UPDATE SUNDAY MARCH 22: Various media outlets, citing sources in the Japanese government, indicate that several plans for a postponed Olympics are now under consideration. No details have been provided and no official word from the government has been issued.
EARLIER: The chorus to postpone the 2020 Tokyo Olympic Games is growing, as national Olympics committees and sports governing bodies have asked the International Olympic Committee and the Japanese government for a delay.
The Norwegian Olympic and Paralympic Committees are the latest body to call for the postponement, joining a list that includes Brazil, Slovenia, US Swimming and US Track & Field, who have already made their views publicly known. The Brazil Olympic Committee has called for the Tokyo Games to be postponed for a year, citing “the notorious worsening of the COVID-19 pandemic” and “the consequent difficulty for athletes to maintain their best competitive level.”
Tokyo Olympics Sets New Dates For 2021 Following Coronavirus Postponement
The Tokyo Olympics are scheduled from July 24 to Aug. 9, followed by the Paralympics from Aug. 25 to Sept. 6.
Toshiaki Endo, a vice president of the Tokyo Games organizing committee, said in response to Norway’s request, “The organizing committee is not at the point where we need a decision on whether to cancel or postpone the games. The IOC will make the final decision. We will prepare thoroughly for the games’ opening in July.”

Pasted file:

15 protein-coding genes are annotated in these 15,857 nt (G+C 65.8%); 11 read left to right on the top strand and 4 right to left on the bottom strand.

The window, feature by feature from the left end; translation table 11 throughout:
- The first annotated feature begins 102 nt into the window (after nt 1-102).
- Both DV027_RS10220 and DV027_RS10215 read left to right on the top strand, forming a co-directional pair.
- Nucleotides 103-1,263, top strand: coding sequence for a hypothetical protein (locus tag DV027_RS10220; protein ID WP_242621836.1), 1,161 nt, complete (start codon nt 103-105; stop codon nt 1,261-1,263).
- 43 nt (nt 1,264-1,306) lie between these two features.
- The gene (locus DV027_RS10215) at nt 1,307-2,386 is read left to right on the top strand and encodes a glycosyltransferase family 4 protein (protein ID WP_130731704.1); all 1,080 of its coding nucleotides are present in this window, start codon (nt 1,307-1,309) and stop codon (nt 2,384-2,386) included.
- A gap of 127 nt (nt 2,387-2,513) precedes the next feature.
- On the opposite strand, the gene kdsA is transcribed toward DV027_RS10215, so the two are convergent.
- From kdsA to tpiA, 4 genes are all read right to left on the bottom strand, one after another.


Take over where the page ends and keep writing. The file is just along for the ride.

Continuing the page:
One problem with staging the games on schedule is the matter of qualifications. So far, only about 57 percent of athletes have qualified, according to the IOC. Many qualifications events have been postponed because of the coronavirus.
In the event of a postponement or cancellation, fans who have bought tickets and want a refund may be out of luck.
Ticket refunds are considered unlikely, according to Japanese newspaper The Asahi Shimbun. The event can invoke its “public health emergency” clause, which doesn’t leave them liable on the 5 million tickets sold for the Olympics or the 1.7 million for the Paralympics. The two events have sold an estimated $83 million in tickets.
“Tokyo 2020 shall not be liable for any failure to perform any obligation under the Terms and Conditions to the extent that the failure is caused by a Force Majeure,” reads a section in the terms and conditions for the Games.
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